As you enter the theater there is a house set on stage. Kitchen and sink area, living room area. There is a door to the hallway of the house where they share a bathroom with other people on the floor. There are 12 seats sitting right on stage and people are encouraged to sit right on stage, even though in this production the actors do not break the fourth wall. So even though the audience is inches from their face they pretend they can not see or hear them. There is a screen on the back wall that has Langston Hughes’s famous WHAT HAPPENS TO A DREAM DEFERRED. The title of the play is based on the second line of the poem. The poem was written 1951 so we know we are now in the 50’s or early 60’s in Chicago. To the extreme left sits a bar with three chairs. On the extreme right there are two white boxes, all of which we know will be used as different locations outside the house. The screen changes first to the first line of the poem and then to Scene One: Friday Morning and we are off.
This morning a check for $10,000 is being delivered by the postman. It is the insurance money from Lena’s dead husband Walter Lee Younger Sr. Everyone has money fever and pipe dreams for this money. Walter Lee Younger Jr. played with power and physicality by Mario C. Brown, wants to take the money and invest in a liquor store with his two friends, so he could finally be somebody; instead of spending his life driving white folks around. Ruth , played with subtle strength and backbone by Kyria Geneva, Walter Lee’s wife has a dream of moving to another house; one that has room for everyone in the family . Beneatha, played with energy and spark by Yanece Cotto, wants some to go toward her tuition to becoming a doctor. Lena, the expected “momma on the couch” is played adequately by Amanda Hargrove, and she is still open about what she wants to do. Ruth talks to Lena to try and convince her to support Walter Lee’s dreams but Lena is a very religious woman who will not be investing in a sinful liquor store. Lena reveals that her and her late husband’s dream ,when they were young, was to buy a house and fix it up – “GOD DIDN’T SEE FIT TO GIVE THE BLACK MAN NOTHING BUT DREAMS…..” said Walter Lee sr.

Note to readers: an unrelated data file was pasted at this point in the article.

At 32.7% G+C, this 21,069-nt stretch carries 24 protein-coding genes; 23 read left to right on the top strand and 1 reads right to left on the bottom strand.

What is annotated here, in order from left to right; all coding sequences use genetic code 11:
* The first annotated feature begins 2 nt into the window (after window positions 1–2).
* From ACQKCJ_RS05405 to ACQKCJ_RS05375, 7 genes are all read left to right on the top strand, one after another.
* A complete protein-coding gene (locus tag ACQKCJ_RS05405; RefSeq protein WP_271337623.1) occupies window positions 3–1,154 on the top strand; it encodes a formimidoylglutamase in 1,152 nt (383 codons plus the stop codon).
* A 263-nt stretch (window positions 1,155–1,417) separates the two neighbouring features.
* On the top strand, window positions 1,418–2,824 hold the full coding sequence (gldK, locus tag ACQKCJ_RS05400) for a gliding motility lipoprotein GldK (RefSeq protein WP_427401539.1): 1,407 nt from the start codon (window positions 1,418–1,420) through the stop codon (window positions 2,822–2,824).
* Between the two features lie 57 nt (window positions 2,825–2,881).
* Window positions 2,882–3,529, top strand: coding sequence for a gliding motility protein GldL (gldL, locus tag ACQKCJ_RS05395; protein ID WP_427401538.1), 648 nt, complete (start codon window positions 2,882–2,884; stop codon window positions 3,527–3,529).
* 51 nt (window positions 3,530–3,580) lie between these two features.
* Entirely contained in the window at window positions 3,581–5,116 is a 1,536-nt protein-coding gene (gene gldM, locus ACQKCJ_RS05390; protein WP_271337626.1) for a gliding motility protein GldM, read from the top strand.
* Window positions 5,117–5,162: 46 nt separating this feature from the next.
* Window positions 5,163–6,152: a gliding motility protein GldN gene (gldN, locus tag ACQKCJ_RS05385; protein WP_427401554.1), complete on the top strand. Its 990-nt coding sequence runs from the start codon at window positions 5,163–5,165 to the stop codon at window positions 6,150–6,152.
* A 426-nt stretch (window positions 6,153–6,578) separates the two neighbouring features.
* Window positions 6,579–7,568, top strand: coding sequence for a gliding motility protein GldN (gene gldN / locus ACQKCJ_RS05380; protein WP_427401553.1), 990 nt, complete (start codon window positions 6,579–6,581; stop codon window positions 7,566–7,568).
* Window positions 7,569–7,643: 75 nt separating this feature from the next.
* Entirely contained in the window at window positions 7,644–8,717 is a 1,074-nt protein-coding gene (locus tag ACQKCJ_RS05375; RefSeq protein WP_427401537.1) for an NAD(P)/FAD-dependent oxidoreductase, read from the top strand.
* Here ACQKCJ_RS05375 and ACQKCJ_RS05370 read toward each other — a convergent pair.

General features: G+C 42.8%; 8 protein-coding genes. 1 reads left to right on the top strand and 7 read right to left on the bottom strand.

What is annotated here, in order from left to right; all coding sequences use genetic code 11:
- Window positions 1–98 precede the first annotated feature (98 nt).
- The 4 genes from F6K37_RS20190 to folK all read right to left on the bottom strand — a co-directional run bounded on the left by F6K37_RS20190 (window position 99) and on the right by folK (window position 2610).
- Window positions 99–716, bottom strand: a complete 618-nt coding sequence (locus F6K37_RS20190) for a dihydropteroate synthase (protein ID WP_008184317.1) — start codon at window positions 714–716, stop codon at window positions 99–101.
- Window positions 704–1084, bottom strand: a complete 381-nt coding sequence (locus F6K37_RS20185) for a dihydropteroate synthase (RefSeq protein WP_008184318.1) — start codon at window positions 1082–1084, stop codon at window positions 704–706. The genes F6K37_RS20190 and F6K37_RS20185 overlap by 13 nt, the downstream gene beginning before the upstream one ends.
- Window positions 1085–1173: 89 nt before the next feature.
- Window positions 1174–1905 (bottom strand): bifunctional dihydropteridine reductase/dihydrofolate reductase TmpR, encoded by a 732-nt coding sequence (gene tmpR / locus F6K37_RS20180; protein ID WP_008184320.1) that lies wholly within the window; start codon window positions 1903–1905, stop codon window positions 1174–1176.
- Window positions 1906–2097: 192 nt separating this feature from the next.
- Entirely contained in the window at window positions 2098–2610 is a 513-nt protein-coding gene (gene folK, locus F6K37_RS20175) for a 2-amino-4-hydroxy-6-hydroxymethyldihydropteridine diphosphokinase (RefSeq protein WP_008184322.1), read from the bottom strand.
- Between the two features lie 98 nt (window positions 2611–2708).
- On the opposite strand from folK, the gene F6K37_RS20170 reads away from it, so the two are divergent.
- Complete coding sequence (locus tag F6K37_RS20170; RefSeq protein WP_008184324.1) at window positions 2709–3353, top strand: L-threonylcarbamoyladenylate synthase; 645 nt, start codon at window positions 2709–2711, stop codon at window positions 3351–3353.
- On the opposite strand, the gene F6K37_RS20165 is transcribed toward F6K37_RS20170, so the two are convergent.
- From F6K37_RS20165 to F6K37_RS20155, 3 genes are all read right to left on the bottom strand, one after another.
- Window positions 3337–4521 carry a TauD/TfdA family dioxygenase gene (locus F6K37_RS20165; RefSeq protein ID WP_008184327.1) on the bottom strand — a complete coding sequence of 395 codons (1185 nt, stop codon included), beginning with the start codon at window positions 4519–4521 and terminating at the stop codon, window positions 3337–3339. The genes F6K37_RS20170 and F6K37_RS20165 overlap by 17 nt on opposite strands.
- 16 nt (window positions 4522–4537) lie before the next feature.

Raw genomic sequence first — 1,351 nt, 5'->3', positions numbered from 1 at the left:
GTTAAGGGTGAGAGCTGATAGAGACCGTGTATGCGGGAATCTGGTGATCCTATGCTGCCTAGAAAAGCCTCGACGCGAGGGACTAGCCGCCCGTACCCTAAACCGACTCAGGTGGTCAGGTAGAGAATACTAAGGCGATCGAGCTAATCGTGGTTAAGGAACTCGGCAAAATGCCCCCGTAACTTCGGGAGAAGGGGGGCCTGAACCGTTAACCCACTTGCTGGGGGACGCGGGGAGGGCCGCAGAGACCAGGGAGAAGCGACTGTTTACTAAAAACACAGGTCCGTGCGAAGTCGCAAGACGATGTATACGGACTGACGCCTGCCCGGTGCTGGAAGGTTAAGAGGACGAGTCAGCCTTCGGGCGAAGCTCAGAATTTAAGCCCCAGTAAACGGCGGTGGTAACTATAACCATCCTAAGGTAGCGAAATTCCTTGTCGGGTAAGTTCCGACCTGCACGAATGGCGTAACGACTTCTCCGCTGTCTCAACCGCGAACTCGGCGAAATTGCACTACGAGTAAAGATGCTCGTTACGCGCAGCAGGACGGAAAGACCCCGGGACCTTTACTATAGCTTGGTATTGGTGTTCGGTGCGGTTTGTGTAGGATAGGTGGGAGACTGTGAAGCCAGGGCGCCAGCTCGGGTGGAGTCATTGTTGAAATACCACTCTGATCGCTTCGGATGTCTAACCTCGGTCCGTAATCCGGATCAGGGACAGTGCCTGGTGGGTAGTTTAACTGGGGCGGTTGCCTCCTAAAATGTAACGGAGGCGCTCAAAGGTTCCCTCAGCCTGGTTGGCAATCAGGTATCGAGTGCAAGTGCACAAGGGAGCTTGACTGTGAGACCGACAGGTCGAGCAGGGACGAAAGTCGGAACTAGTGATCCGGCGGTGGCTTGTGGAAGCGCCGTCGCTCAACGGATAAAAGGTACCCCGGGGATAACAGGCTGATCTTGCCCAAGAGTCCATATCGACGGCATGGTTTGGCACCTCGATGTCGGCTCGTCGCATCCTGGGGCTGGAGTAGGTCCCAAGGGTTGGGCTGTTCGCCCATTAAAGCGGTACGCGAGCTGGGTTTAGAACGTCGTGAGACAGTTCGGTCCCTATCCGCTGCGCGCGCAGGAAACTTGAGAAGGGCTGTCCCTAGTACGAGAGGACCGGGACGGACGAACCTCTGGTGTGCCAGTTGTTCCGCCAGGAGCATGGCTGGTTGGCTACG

Each character has their own thing, like Lena’s always says “I AIN’T MEDDLING” which means she is doing just that. Beneatha has a habit of switching her “DIFFERENT FORMS OF EXPRESSION” everytime something more interesting comes along. Ruth is a hard working woman who finds out she is pregnant with a second child; when there is no room for the first. Walter Lee is like a bull in a china shop, everything he comes in contact with is the worse for the wear. At the end of the first act Lena and then Walter Lee finds out that Ruth has already paid a woman across town $5 towards her fee to get rid of this new baby. Lena is horrified but Walter Lee says nothing. Lena says to him :” I’M WAITING FOR YOU TO STAND UP AND BE THE MAN YOUR FATHER WAS. Walter Lee storms off instead. The second act is full with even more explosive things. The cast literally throws things into the audience area like chairs and small tables. The house is destroyed as the devastating news and events are revealed. Lena tries to make things good with Walter Lee and it blows up in her face. The only thing holding the family together is a house Lena spent some of the money for in a white neighborhood. It is humorous when the white community chair comes to convince them to sell the home back to the neighborhood. This becomes a watershed moment in the play. This production will grab you in the first minute and you are off on the roller coaster ride until the final moment. Again Keith Lee Grant does a brilliant job with a theatre classic at Harlem Repertory Theatre.